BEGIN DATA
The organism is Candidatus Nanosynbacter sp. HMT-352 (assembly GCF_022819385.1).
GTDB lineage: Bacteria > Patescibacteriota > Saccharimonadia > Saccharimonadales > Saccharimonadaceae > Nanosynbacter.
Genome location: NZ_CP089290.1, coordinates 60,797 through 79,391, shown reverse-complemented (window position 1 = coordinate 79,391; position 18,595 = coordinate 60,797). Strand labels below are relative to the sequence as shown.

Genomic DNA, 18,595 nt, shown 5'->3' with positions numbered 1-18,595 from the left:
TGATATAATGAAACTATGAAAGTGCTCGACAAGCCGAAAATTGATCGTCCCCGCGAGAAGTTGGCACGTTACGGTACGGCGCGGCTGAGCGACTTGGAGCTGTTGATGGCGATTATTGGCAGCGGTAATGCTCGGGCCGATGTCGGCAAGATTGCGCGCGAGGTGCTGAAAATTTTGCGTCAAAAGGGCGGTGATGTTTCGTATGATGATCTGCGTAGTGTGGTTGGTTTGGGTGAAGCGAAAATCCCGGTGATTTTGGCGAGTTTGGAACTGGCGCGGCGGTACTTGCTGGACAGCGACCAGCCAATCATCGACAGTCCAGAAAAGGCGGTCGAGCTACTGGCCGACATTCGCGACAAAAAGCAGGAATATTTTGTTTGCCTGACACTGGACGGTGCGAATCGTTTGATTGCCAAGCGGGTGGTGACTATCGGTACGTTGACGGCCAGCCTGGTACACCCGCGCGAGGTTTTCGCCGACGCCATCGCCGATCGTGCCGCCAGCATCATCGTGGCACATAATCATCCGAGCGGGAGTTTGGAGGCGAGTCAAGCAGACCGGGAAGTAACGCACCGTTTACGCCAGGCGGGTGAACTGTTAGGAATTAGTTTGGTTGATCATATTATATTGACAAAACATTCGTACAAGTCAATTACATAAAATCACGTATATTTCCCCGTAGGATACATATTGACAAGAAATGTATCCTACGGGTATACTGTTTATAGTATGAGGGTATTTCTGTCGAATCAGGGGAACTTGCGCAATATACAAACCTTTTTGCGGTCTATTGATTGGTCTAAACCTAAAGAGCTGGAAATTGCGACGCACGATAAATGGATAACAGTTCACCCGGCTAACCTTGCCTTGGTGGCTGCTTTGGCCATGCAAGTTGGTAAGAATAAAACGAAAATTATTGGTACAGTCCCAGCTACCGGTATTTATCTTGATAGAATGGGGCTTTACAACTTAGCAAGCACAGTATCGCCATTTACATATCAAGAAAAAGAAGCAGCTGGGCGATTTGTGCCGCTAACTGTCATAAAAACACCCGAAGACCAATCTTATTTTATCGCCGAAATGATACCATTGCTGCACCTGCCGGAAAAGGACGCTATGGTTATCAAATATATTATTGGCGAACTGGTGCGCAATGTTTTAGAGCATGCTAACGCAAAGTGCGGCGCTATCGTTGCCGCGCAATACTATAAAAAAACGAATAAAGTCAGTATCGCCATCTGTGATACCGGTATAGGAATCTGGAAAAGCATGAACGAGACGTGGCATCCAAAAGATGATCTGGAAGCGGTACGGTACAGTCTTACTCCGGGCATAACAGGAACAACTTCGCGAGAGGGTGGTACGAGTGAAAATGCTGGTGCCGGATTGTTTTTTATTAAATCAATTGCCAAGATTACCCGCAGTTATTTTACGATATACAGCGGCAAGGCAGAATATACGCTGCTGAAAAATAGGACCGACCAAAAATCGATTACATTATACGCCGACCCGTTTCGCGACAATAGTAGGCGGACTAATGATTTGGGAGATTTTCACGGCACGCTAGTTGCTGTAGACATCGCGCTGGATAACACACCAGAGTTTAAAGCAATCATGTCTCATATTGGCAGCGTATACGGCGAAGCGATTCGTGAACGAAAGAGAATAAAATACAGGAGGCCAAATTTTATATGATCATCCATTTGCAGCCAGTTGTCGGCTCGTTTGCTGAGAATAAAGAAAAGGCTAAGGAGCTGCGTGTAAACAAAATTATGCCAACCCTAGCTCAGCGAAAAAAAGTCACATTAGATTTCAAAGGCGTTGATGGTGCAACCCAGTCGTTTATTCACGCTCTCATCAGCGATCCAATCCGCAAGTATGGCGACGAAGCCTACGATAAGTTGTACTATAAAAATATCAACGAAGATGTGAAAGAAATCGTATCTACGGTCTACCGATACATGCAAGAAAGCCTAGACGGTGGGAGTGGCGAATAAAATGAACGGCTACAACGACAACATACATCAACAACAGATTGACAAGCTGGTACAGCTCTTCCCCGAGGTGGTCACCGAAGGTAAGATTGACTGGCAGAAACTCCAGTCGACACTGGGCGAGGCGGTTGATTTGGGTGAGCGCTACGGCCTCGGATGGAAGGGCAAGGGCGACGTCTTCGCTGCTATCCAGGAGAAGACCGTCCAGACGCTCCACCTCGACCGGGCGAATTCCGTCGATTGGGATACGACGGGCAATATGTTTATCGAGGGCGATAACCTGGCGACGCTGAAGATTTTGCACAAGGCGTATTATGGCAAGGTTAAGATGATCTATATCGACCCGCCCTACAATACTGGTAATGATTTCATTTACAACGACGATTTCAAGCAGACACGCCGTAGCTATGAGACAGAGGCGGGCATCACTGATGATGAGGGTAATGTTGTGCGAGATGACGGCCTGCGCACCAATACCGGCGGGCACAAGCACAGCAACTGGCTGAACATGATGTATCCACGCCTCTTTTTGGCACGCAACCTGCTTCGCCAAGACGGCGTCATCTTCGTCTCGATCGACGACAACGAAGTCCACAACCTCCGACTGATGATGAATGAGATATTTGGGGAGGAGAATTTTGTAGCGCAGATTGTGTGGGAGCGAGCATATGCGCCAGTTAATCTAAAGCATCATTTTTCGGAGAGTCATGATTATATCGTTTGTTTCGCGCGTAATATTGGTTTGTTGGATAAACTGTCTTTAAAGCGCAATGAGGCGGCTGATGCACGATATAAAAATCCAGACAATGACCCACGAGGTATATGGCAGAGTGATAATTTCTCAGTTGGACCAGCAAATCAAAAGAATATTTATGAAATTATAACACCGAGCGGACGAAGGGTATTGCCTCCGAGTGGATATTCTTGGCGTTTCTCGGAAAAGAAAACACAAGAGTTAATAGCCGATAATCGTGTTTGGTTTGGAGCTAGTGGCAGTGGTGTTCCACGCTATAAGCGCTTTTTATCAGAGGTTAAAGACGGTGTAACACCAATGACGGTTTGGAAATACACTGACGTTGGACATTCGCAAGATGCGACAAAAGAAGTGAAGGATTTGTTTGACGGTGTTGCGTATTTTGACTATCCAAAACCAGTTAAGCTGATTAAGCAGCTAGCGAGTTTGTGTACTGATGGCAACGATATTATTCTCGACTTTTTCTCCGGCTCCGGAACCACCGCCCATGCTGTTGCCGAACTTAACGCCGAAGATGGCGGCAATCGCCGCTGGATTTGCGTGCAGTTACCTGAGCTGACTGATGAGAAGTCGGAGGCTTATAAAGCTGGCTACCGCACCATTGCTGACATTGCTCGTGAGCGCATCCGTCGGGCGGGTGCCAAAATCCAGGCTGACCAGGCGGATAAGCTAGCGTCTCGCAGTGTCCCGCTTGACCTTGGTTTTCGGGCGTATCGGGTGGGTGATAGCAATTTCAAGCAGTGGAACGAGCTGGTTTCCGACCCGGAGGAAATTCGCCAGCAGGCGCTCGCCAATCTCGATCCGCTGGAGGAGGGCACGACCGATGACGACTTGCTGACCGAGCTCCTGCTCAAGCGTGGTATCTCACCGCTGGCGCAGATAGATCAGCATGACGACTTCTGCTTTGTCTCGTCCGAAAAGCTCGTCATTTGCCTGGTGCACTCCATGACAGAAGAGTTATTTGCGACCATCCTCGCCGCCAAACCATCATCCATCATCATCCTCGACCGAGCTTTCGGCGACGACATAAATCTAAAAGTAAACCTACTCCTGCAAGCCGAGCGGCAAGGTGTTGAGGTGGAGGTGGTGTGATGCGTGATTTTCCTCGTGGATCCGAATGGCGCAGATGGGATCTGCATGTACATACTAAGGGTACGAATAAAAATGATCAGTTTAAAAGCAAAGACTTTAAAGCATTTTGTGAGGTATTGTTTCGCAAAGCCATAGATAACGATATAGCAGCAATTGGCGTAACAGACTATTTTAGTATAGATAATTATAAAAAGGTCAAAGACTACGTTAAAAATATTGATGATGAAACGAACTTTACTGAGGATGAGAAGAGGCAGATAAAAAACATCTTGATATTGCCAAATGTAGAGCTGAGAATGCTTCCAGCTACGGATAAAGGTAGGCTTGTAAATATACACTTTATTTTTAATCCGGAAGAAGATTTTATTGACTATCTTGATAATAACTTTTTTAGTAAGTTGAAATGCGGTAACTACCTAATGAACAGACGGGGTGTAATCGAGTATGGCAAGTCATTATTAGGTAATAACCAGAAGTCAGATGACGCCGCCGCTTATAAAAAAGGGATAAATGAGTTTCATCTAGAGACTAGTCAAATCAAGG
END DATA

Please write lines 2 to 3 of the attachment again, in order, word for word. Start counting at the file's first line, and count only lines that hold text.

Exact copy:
GTDB lineage: Bacteria > Patescibacteriota > Saccharimonadia > Saccharimonadales > Saccharimonadaceae > Nanosynbacter.
Genome location: NZ_CP089290.1, coordinates 60,797 through 79,391, shown reverse-complemented (window position 1 = coordinate 79,391; position 18,595 = coordinate 60,797). Strand labels below are relative to the sequence as shown.